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15 Higher Ed Podcasts You Should Be Listening to
There are a bunch of fantastic podcasts out in the world that have a higher ed focus and that serve as an awesome, accessible form of professional development. They cover everything from research, teaching, technology, and hearing directly from diverse professionals about the work they do.
higher-education  podcasts 
16 days ago by kmclel1
EdPod Episode 5: Big Data and Education
Educational Data Mining (EDM) and Learning Analytics (LA) are emerging fields that apply big data to education. What are they? Can a K12 teacher be helped by these coming changes?

Educational Data Mining and Learning Analytics by Ryan Baker and George Siemens is an excellent introduction to the field. We also draw from an article titled “Using Educational Data Using Mining to Assess Students’ Skills at Designing and Conducting Experiments within a Complex Systems Microworld” (Gobert, Kim, Sao Pedro, Kennedy, & Betts, 2015). We used the linguistic analysis tool, Coh-Metrix, to analyze the first 15,000 characters of text from the preceding article. You can download the resulting analysis here. Of course, our Zotero library has full references.
higher-education  data  podcasts 
16 days ago by kmclel1
Anthony Abraham Jacks Wants to Redefine How We Think About College Campus Inequality | The Nation
The Privileged Poor are more comfortable not only engaging their peers, but engaging their professors, which means they have greater access to social capital [and] greater access to institutional resources, like going to the office of career services, mental health services, and the like.

[T]hink about what those institutional resources mean, how [they amplify] inequality so quickly. Meaning who gets internships, who gets to be able to put things on their resume that you need to have institutional sponsorship, and who gets a letter of recommendation that can lead to [a] job.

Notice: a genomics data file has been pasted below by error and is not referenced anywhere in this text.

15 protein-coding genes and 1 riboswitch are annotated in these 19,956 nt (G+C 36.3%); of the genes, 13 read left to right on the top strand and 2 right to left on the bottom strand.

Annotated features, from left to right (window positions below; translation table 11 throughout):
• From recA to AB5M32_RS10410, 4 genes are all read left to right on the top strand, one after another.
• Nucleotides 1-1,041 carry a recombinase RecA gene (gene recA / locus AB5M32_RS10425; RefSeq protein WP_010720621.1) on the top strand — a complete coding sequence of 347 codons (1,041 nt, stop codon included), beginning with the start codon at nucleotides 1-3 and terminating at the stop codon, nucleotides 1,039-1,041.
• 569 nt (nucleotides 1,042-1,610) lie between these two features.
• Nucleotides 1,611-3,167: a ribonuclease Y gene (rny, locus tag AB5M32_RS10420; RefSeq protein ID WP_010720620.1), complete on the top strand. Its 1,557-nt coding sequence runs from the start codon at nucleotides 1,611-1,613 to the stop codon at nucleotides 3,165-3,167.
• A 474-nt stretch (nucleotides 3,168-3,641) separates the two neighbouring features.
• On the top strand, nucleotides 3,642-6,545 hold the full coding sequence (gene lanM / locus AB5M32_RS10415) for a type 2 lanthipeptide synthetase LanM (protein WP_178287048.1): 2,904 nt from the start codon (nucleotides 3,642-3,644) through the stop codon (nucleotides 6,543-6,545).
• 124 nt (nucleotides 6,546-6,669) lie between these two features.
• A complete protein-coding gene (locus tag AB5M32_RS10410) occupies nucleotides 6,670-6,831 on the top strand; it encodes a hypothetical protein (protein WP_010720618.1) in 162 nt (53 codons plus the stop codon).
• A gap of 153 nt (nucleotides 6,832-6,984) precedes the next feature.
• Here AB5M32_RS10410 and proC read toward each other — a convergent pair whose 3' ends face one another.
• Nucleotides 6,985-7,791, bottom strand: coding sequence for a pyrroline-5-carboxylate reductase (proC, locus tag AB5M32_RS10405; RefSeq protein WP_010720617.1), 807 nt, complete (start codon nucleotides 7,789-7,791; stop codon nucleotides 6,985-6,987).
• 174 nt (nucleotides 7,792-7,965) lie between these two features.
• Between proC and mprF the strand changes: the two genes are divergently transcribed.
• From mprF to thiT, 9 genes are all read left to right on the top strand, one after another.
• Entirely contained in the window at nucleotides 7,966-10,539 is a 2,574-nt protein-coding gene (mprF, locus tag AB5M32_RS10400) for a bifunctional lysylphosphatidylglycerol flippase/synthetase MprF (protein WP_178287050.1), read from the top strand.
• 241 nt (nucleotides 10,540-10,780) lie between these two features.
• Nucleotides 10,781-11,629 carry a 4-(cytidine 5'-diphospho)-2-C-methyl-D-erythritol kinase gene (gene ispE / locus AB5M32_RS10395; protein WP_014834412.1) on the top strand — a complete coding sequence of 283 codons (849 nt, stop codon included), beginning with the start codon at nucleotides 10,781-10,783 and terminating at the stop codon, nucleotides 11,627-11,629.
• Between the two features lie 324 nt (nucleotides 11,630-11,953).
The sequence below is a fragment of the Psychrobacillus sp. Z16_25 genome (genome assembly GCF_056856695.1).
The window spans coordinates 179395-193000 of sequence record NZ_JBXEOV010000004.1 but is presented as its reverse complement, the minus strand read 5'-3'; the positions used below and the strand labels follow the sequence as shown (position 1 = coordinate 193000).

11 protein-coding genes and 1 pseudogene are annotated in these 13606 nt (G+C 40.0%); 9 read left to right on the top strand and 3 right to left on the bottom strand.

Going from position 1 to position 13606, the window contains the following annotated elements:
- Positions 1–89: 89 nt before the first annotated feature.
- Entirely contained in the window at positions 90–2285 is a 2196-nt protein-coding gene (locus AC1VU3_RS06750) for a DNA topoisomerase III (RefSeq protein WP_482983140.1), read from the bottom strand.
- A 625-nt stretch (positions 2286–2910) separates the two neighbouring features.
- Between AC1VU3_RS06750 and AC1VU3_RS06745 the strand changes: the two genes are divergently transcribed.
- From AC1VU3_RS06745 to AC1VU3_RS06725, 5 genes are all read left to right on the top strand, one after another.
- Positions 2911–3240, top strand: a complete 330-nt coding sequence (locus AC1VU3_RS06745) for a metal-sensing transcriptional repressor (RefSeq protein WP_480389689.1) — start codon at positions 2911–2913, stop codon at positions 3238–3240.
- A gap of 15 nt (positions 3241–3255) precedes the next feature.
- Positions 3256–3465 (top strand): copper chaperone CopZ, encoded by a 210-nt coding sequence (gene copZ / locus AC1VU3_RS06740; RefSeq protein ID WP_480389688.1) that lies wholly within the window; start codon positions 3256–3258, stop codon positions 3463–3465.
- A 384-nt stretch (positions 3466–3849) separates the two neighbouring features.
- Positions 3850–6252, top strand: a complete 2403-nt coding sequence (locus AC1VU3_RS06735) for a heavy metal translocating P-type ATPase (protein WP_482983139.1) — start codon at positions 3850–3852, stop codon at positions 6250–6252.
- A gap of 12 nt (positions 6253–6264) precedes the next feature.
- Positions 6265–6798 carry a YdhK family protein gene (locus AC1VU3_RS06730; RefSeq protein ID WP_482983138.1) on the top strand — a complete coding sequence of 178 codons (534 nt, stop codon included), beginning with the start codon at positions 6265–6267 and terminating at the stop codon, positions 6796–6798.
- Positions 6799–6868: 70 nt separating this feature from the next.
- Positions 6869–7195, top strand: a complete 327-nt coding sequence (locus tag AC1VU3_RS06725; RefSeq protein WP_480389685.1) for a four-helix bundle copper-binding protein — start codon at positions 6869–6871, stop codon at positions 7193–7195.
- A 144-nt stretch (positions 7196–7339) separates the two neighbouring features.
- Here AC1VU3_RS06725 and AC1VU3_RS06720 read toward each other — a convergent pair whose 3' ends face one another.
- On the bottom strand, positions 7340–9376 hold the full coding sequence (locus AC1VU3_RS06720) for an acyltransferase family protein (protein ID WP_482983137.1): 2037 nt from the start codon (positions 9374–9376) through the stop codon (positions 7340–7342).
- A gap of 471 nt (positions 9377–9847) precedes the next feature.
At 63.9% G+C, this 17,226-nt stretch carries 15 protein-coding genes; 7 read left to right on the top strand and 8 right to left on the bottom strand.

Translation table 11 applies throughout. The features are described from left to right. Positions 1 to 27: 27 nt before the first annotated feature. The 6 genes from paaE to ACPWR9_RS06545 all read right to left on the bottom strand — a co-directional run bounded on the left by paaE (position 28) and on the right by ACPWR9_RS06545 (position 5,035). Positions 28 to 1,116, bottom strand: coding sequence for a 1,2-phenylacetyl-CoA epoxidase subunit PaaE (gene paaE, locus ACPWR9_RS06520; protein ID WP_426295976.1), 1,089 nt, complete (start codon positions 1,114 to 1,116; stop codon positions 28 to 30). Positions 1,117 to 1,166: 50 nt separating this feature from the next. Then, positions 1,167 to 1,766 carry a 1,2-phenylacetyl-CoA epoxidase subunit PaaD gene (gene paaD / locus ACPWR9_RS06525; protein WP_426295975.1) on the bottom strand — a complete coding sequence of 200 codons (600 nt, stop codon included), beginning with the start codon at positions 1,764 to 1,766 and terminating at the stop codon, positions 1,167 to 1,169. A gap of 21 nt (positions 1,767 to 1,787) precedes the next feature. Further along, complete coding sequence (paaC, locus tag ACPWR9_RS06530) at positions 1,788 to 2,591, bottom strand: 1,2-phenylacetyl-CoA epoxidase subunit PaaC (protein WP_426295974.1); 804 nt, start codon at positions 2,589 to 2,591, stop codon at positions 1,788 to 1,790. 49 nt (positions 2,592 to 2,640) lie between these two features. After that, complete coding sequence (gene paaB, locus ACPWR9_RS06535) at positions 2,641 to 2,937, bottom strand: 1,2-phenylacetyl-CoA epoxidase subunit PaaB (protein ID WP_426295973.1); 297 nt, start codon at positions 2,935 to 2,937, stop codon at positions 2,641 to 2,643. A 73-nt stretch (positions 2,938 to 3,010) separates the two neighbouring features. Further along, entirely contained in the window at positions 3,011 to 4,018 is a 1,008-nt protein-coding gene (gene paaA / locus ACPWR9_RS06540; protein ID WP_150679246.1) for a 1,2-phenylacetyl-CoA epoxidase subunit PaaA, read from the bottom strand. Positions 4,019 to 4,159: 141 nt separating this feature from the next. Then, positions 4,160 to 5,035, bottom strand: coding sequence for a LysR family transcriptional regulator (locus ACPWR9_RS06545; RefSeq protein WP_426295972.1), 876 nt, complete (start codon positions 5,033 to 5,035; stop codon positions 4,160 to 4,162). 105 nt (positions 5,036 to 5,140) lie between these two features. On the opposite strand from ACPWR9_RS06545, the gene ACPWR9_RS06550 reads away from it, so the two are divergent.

Certain students enter with that, and they understand how the game works, but we have a whole bunch of students for whom that is a foreign concept, and so we actually need to understand that if we continue to assume so much about what students know when they come in, we will continue to leave students out.
Latinos_+_TW  racism  inequalities  higher-education  class  Power_in_America  social 
29 days ago by Jibarosoy
Standard & Poor’s upgrades LIU credit rating – Long Island Business News
Standard & Poor’s upgraded Long Island University’s credit rating from BBB to BBB+ with a stable outlook.
The outlook marks the fourth consecutive positive credit action for the university since 2014.
Kimberly Cline, the university’s president, said she is “immensely proud of the efforts of all members of our community,” adding that the S&P upgrade is “yet another indicator that our future is strong and that we are well positioned to deliver on our commitment to academic excellence.”
In its report, S&P referred to LIU’s “expanded recruitment efforts,” “solid management team,” and “increased alumni engagement” among the reasons for the upgrade.
In addition, S&P noted that LIU developed “a presence at high schools and community colleges, as well as to students in other regions.”
Also cited were the university’s “exceptional operating margins resulting from good management.”
With an eye towards overall value, the university capped its tuition rate with increases at 2 percent for the last five years, a policy that LIU says it will continue through 2020.
Other factors include the university’s endowment, which LIU reports, increased from $86.9 million in 2013 to $230 million in 2018. And the university says it embraces sustainable operations, and with its capital investments, upgraded classrooms, labs, research facilities and student amenities, according to a university press release.
Average SAT scores have increased by 12.2 percent since 2014. And the university is conducting more sponsored research, attracting faculty from around the world, and providing students with “an enhanced classroom experience,” according to the university.
LIU  Cline  higher-education  economy  career  academia 
5 weeks ago by Jibarosoy
A University CFO Stretches His Wings
The heat is on them to manage the affordability of college while continuing to provide a high-quality education. Making those goals particularly challenging is that many of today’s students will find themselves in careers that don’t yet exist. Christensen, for his part, estimated two years ago that the scenario would apply to 65% of then-current students.

“People think of higher education as a late-adopting industry that’s very culture-rich and isolated from the world around them,” Fevola tells CFO. But the shifts in the way education is offered, as well as an increasingly diverse student population, “have brought upon our industry a burning platform to change — not as a luxury, but as a necessity.”